W like Water, 2021 Lab glass, steel, vinyl tubes, water filters, black manganese, white lead, water pump, tap water, live fish, and gator board, 55 x 48 x 12 inches. This is a water purifying installation with a water source, filters, and clean water pool where some delicate species live. The quality of the purification depends on the balance of the system, and the process is cyclic and endless. It could be an ecosystem model, social organization, or a mixture of both. The unclean water enters at the top and there are left and right ways. The right way flows through a black control valve, and at the left side is positioned a white valve. Both valves lead to water filters. The filter stations are transparent and have double glass walls. In between them are stored toxic pigments, White Lead on the left one and Black Manganese on the right. Toxins have no contact with the purifying water because of the air pressure in the system. Filters, air in the tubes, and the toxic pigments are in perfect balance, and water flows. Inside the pool at the bottom leaves the fish. It lives in constant danger of sys- tem disruption that can kill it in seconds, but it does not understand it.

Hidden Garden, 2020 Glass, plastic, society garlic (Tulbaghia violacea), tap water, and gator board, 55 x 48 x 6 inches. Hidden Garden is an experiment with plants and water. Ten regular garden plants were exposed to tap water samples from the five cities with the best and worst water quality in the United States. A time-lapse video captured the plants’ behavior over four weeks. Six plants died during the experiment, while four are still alive. The video ends with a table showing the ten cities and the demographics of their populations. This work leads to thoughts that water has memories, and that it reflects the places and people’s lives where it was collected.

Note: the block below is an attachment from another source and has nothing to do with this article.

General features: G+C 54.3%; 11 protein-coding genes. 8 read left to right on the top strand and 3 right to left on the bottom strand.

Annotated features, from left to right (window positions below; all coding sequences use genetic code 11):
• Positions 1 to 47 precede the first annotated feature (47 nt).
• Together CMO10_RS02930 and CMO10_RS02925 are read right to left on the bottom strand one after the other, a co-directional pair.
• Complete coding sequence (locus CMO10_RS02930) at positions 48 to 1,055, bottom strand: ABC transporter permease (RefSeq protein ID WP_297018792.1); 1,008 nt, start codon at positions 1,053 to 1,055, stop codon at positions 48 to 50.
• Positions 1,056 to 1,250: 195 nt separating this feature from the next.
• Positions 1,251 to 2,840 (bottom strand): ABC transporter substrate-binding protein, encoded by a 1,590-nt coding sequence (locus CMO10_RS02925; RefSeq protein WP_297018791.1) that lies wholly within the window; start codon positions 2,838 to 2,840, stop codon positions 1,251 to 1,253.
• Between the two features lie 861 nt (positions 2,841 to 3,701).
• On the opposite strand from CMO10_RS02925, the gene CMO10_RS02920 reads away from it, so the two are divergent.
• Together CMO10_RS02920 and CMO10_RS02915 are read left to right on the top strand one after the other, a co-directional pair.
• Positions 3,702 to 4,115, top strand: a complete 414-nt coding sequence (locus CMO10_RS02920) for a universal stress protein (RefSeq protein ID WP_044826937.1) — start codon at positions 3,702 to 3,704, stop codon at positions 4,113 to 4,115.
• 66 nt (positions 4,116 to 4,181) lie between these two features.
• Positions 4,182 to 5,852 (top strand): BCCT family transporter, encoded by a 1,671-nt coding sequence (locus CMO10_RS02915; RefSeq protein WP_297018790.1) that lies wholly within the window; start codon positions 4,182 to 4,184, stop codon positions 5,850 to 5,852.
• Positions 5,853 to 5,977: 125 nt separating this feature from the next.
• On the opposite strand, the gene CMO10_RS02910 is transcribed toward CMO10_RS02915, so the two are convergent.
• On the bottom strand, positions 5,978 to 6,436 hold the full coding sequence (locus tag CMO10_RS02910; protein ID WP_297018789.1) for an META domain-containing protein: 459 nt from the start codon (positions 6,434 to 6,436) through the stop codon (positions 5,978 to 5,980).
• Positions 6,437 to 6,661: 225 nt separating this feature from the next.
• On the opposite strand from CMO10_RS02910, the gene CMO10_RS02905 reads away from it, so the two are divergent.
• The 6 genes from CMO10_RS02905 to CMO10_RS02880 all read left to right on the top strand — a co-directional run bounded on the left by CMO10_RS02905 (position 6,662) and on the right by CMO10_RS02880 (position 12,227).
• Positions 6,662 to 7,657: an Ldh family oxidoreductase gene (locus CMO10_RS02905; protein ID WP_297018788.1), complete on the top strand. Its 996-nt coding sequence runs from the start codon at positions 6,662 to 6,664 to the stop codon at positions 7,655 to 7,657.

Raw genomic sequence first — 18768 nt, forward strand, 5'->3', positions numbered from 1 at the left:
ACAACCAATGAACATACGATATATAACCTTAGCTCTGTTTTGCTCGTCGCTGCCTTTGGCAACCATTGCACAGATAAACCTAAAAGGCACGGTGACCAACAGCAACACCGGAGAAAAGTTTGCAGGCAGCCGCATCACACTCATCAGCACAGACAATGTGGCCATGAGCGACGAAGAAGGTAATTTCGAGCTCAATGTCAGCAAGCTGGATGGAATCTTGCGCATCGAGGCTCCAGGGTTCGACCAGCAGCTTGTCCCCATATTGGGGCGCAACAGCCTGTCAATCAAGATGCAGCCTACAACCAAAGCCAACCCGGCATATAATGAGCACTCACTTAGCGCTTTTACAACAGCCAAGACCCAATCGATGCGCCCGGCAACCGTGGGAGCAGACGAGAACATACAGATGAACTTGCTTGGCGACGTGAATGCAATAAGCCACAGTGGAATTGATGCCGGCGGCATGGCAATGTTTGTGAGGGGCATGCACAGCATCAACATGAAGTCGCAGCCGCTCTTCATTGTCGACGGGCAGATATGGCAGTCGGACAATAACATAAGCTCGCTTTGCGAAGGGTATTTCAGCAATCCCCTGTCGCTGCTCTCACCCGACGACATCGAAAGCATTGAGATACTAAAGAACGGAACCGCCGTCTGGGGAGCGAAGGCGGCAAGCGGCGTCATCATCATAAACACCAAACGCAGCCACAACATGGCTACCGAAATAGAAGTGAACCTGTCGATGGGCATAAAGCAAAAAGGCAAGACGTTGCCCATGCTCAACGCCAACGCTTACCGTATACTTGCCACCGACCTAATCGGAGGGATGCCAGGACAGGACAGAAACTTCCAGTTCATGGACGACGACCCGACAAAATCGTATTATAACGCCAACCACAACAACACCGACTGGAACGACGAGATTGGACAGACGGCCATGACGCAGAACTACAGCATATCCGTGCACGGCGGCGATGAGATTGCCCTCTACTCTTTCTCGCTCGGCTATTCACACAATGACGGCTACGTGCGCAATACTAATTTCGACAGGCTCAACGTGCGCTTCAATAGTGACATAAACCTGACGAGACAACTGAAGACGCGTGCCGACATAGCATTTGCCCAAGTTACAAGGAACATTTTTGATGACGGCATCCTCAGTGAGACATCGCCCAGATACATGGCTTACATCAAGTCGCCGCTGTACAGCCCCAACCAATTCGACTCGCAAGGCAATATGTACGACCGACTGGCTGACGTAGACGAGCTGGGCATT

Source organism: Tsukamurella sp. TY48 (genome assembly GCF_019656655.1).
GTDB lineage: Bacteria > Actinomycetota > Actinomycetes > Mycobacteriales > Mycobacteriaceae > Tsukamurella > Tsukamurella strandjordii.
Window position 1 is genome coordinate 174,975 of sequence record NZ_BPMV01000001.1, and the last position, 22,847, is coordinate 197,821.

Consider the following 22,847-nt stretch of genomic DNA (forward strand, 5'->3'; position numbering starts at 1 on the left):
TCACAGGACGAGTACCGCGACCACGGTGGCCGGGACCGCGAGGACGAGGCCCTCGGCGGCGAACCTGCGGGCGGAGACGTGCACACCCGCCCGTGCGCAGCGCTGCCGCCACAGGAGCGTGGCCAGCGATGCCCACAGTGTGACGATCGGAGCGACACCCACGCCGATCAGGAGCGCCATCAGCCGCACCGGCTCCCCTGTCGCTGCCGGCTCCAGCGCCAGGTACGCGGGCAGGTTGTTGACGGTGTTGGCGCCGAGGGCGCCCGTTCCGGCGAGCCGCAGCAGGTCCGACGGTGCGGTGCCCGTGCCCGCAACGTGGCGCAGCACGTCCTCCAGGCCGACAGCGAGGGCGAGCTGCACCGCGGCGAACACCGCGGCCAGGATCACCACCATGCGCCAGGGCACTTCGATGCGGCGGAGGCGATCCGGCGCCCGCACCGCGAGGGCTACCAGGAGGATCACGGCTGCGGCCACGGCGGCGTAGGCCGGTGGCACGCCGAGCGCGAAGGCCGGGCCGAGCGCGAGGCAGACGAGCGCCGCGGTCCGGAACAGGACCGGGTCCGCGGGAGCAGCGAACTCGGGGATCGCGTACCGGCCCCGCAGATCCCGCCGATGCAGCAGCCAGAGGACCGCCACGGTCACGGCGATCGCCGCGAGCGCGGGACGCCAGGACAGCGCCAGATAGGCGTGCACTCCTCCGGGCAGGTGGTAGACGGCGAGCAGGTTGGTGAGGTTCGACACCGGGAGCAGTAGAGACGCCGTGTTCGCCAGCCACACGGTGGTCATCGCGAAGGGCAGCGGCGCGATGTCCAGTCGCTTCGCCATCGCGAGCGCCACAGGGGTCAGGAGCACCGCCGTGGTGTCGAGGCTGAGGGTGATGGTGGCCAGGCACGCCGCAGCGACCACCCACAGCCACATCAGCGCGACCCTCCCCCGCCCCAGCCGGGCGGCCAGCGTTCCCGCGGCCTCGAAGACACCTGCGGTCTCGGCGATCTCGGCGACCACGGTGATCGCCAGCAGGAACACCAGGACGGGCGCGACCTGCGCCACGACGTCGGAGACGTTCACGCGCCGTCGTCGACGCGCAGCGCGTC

Polychlorinated Biphenyl’s Travelogue, 2021 100 lb. of Arches paper roll, river sludge, and QR code app, 4.5 x 18 inches.

This is a polluted water map created in a specific place on the riverside of Nyack, New York. It resembles the natural course of the Hudson River from Hudson Falls to Manhattan. For the map, I used water and soil from that part of the river. I sent samples of the same water and soil to a professional lab in August 2021. The test results showed that the water and soil contain dangerous amounts of PCBs, mercury, lead, cadmium, sewage, urban runoff, heavy metals, pesticides, and bacteria. While researching why so many PCBs are in the Hudson, I discovered that the General Electric plant that made transformers and capac- itors poured transformer oil into Hudson Falls from 1947 to 1976 without any controls. In the journal, Critical Reviews in Toxicology, Robert Golden and his team noted that their “results provide meaningful evidence that PCBs are carcinogenic in humans.” Using the maps by Sarah Roth from Tufts University,